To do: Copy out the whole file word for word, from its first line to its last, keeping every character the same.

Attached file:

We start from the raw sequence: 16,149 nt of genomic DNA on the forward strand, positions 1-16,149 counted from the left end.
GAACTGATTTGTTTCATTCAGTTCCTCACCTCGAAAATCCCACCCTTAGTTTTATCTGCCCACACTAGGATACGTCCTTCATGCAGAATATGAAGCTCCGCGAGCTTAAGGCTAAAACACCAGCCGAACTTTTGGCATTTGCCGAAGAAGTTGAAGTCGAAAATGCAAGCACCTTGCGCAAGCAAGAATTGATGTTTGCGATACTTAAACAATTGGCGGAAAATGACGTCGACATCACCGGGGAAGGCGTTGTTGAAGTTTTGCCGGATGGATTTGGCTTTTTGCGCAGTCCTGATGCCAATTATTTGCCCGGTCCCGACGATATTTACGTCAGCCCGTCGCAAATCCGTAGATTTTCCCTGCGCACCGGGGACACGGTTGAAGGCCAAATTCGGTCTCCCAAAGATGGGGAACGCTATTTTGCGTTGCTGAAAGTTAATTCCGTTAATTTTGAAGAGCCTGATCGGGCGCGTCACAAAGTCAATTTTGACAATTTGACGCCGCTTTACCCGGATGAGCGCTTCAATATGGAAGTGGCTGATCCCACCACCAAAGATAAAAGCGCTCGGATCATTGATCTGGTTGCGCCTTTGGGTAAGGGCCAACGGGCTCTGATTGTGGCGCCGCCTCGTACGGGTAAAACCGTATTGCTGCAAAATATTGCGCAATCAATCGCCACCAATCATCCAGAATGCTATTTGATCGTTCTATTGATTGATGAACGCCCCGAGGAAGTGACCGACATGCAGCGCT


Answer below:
We start from the raw sequence: 16,149 nt of genomic DNA on the forward strand, positions 1-16,149 counted from the left end.
GAACTGATTTGTTTCATTCAGTTCCTCACCTCGAAAATCCCACCCTTAGTTTTATCTGCCCACACTAGGATACGTCCTTCATGCAGAATATGAAGCTCCGCGAGCTTAAGGCTAAAACACCAGCCGAACTTTTGGCATTTGCCGAAGAAGTTGAAGTCGAAAATGCAAGCACCTTGCGCAAGCAAGAATTGATGTTTGCGATACTTAAACAATTGGCGGAAAATGACGTCGACATCACCGGGGAAGGCGTTGTTGAAGTTTTGCCGGATGGATTTGGCTTTTTGCGCAGTCCTGATGCCAATTATTTGCCCGGTCCCGACGATATTTACGTCAGCCCGTCGCAAATCCGTAGATTTTCCCTGCGCACCGGGGACACGGTTGAAGGCCAAATTCGGTCTCCCAAAGATGGGGAACGCTATTTTGCGTTGCTGAAAGTTAATTCCGTTAATTTTGAAGAGCCTGATCGGGCGCGTCACAAAGTCAATTTTGACAATTTGACGCCGCTTTACCCGGATGAGCGCTTCAATATGGAAGTGGCTGATCCCACCACCAAAGATAAAAGCGCTCGGATCATTGATCTGGTTGCGCCTTTGGGTAAGGGCCAACGGGCTCTGATTGTGGCGCCGCCTCGTACGGGTAAAACCGTATTGCTGCAAAATATTGCGCAATCAATCGCCACCAATCATCCAGAATGCTATTTGATCGTTCTATTGATTGATGAACGCCCCGAGGAAGTGACCGACATGCAGCGCT